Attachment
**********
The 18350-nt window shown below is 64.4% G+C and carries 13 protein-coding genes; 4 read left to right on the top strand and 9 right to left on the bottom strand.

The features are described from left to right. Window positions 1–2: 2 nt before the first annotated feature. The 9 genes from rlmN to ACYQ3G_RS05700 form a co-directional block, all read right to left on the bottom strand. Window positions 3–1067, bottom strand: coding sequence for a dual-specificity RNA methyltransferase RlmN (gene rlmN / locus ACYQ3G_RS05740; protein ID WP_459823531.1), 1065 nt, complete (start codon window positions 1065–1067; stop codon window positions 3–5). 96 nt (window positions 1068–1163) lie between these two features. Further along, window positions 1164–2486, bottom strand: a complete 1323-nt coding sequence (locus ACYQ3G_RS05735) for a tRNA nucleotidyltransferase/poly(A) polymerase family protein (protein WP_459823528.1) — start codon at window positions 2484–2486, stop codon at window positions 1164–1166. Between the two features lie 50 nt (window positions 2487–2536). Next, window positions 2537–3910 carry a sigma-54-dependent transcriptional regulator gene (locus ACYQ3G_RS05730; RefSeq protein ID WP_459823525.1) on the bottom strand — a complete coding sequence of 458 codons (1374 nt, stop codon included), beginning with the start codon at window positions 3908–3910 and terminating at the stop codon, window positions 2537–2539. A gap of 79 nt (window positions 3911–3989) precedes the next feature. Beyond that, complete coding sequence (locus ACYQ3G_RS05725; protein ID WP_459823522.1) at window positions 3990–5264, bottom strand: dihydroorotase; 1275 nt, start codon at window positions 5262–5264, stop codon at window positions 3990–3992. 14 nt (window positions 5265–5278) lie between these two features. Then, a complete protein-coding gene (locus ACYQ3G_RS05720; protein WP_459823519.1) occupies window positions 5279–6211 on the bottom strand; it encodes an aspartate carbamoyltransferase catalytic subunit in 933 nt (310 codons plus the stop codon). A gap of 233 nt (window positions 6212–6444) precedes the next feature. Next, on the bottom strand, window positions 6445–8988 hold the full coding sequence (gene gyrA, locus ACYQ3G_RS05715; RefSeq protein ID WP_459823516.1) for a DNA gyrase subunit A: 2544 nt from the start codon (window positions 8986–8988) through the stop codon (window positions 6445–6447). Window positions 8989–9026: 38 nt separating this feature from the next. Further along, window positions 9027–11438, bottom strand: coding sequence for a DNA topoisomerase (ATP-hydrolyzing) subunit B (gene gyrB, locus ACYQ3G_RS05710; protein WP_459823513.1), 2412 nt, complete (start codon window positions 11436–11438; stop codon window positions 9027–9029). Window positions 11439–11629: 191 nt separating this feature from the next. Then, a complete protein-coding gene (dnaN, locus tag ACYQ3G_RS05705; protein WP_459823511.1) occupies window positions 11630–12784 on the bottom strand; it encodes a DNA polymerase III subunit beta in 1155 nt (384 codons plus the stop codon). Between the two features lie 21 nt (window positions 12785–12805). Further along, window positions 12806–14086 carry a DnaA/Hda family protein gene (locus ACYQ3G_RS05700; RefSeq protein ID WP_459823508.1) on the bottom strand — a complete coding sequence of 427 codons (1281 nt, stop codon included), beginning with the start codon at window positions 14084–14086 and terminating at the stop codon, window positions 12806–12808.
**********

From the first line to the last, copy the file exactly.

The 18350-nt window shown below is 64.4% G+C and carries 13 protein-coding genes; 4 read left to right on the top strand and 9 right to left on the bottom strand.

The features are described from left to right. Window positions 1–2: 2 nt before the first annotated feature. The 9 genes from rlmN to ACYQ3G_RS05700 form a co-directional block, all read right to left on the bottom strand. Window positions 3–1067, bottom strand: coding sequence for a dual-specificity RNA methyltransferase RlmN (gene rlmN / locus ACYQ3G_RS05740; protein ID WP_459823531.1), 1065 nt, complete (start codon window positions 1065–1067; stop codon window positions 3–5). 96 nt (window positions 1068–1163) lie between these two features. Further along, window positions 1164–2486, bottom strand: a complete 1323-nt coding sequence (locus ACYQ3G_RS05735) for a tRNA nucleotidyltransferase/poly(A) polymerase family protein (protein WP_459823528.1) — start codon at window positions 2484–2486, stop codon at window positions 1164–1166. Between the two features lie 50 nt (window positions 2487–2536). Next, window positions 2537–3910 carry a sigma-54-dependent transcriptional regulator gene (locus ACYQ3G_RS05730; RefSeq protein ID WP_459823525.1) on the bottom strand — a complete coding sequence of 458 codons (1374 nt, stop codon included), beginning with the start codon at window positions 3908–3910 and terminating at the stop codon, window positions 2537–2539. A gap of 79 nt (window positions 3911–3989) precedes the next feature. Beyond that, complete coding sequence (locus ACYQ3G_RS05725; protein ID WP_459823522.1) at window positions 3990–5264, bottom strand: dihydroorotase; 1275 nt, start codon at window positions 5262–5264, stop codon at window positions 3990–3992. 14 nt (window positions 5265–5278) lie between these two features. Then, a complete protein-coding gene (locus ACYQ3G_RS05720; protein WP_459823519.1) occupies window positions 5279–6211 on the bottom strand; it encodes an aspartate carbamoyltransferase catalytic subunit in 933 nt (310 codons plus the stop codon). A gap of 233 nt (window positions 6212–6444) precedes the next feature. Next, on the bottom strand, window positions 6445–8988 hold the full coding sequence (gene gyrA, locus ACYQ3G_RS05715; RefSeq protein ID WP_459823516.1) for a DNA gyrase subunit A: 2544 nt from the start codon (window positions 8986–8988) through the stop codon (window positions 6445–6447). Window positions 8989–9026: 38 nt separating this feature from the next. Further along, window positions 9027–11438, bottom strand: coding sequence for a DNA topoisomerase (ATP-hydrolyzing) subunit B (gene gyrB, locus ACYQ3G_RS05710; protein WP_459823513.1), 2412 nt, complete (start codon window positions 11436–11438; stop codon window positions 9027–9029). Window positions 11439–11629: 191 nt separating this feature from the next. Then, a complete protein-coding gene (dnaN, locus tag ACYQ3G_RS05705; protein WP_459823511.1) occupies window positions 11630–12784 on the bottom strand; it encodes a DNA polymerase III subunit beta in 1155 nt (384 codons plus the stop codon). Between the two features lie 21 nt (window positions 12785–12805). Further along, window positions 12806–14086 carry a DnaA/Hda family protein gene (locus ACYQ3G_RS05700; RefSeq protein ID WP_459823508.1) on the bottom strand — a complete coding sequence of 427 codons (1281 nt, stop codon included), beginning with the start codon at window positions 14084–14086 and terminating at the stop codon, window positions 12806–12808.